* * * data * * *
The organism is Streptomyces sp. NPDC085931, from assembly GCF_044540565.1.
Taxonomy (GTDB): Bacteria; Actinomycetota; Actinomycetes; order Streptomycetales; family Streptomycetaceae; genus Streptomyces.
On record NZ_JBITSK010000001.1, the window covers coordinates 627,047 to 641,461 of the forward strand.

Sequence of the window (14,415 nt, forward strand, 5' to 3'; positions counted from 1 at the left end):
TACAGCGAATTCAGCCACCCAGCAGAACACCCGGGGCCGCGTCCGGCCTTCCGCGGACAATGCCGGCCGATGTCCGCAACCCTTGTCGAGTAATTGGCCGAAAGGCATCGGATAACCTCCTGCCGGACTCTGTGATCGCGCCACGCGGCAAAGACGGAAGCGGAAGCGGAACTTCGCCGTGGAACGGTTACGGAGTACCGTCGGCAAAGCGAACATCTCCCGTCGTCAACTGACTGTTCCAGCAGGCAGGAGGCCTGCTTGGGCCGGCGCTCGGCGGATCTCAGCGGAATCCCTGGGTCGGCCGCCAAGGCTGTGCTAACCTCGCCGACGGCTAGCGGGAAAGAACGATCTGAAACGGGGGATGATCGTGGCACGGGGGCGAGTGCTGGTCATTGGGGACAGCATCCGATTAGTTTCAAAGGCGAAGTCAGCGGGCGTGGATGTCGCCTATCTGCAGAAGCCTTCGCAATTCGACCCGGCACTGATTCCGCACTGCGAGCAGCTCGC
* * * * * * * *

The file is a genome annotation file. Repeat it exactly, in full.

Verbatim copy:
The organism is Streptomyces sp. NPDC085931, from assembly GCF_044540565.1.
Taxonomy (GTDB): Bacteria; Actinomycetota; Actinomycetes; order Streptomycetales; family Streptomycetaceae; genus Streptomyces.
On record NZ_JBITSK010000001.1, the window covers coordinates 627,047 to 641,461 of the forward strand.

Sequence of the window (14,415 nt, forward strand, 5' to 3'; positions counted from 1 at the left end):
TACAGCGAATTCAGCCACCCAGCAGAACACCCGGGGCCGCGTCCGGCCTTCCGCGGACAATGCCGGCCGATGTCCGCAACCCTTGTCGAGTAATTGGCCGAAAGGCATCGGATAACCTCCTGCCGGACTCTGTGATCGCGCCACGCGGCAAAGACGGAAGCGGAAGCGGAACTTCGCCGTGGAACGGTTACGGAGTACCGTCGGCAAAGCGAACATCTCCCGTCGTCAACTGACTGTTCCAGCAGGCAGGAGGCCTGCTTGGGCCGGCGCTCGGCGGATCTCAGCGGAATCCCTGGGTCGGCCGCCAAGGCTGTGCTAACCTCGCCGACGGCTAGCGGGAAAGAACGATCTGAAACGGGGGATGATCGTGGCACGGGGGCGAGTGCTGGTCATTGGGGACAGCATCCGATTAGTTTCAAAGGCGAAGTCAGCGGGCGTGGATGTCGCCTATCTGCAGAAGCCTTCGCAATTCGACCCGGCACTGATTCCGCACTGCGAGCAGCTCGC